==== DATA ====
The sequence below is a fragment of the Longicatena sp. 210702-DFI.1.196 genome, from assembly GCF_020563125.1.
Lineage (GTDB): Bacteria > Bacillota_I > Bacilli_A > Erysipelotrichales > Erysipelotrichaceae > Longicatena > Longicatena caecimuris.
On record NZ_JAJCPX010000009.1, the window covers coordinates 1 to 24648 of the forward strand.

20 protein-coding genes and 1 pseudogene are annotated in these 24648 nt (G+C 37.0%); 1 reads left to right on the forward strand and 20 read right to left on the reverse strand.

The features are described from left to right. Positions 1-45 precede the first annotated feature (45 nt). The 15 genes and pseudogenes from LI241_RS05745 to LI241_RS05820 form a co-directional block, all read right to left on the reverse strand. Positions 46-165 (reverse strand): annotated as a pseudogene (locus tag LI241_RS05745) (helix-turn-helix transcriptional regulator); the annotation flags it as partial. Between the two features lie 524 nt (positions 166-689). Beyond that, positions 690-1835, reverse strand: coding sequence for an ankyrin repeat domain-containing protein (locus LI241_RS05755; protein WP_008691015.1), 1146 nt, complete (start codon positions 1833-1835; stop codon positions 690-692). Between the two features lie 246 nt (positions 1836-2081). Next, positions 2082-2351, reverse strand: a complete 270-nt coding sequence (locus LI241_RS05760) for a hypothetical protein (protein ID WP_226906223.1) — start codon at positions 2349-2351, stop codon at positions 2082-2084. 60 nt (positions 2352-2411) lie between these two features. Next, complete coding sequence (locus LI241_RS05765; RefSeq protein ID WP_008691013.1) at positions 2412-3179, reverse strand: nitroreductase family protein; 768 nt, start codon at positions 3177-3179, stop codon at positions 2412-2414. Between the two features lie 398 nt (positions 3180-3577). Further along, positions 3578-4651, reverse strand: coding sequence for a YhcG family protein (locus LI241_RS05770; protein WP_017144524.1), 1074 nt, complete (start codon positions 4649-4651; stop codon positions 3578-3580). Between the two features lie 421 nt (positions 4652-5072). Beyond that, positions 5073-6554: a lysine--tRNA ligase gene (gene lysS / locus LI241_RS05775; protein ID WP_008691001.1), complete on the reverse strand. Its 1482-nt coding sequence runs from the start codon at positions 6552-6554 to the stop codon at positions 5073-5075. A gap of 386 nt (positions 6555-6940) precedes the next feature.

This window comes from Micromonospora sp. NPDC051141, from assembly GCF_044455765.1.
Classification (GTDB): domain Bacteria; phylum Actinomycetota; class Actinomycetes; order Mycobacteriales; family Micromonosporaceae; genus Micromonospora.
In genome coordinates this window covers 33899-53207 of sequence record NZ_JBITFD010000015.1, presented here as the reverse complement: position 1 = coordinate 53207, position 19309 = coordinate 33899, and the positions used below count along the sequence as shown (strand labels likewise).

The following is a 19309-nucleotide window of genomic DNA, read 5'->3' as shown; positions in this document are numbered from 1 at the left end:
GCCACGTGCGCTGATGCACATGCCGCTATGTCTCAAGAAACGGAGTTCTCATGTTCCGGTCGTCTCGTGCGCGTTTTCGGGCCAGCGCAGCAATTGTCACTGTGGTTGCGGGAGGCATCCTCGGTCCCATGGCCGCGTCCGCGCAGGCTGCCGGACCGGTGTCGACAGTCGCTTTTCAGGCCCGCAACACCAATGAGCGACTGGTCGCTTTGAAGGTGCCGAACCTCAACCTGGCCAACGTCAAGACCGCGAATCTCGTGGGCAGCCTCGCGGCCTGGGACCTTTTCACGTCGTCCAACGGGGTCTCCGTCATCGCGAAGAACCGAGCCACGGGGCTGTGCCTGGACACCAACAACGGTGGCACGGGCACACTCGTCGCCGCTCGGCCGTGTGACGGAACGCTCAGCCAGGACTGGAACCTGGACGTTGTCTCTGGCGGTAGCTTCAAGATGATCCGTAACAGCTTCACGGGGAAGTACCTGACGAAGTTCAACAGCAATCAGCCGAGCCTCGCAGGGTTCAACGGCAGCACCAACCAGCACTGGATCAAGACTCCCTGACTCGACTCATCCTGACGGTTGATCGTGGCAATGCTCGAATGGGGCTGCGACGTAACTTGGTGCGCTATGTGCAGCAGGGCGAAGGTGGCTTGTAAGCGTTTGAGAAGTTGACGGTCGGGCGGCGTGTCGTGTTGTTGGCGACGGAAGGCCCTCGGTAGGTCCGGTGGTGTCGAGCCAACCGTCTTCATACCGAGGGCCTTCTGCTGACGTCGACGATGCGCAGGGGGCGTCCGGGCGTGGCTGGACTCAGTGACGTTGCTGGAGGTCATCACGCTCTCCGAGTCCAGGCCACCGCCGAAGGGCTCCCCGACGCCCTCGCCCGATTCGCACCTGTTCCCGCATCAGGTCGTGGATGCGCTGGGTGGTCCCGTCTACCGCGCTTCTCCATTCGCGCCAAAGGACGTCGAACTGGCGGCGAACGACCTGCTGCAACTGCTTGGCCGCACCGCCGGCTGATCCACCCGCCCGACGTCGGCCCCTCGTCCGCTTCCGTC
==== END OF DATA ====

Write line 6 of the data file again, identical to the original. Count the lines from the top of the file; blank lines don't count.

This window comes from Micromonospora sp. NPDC051141, from assembly GCF_044455765.1.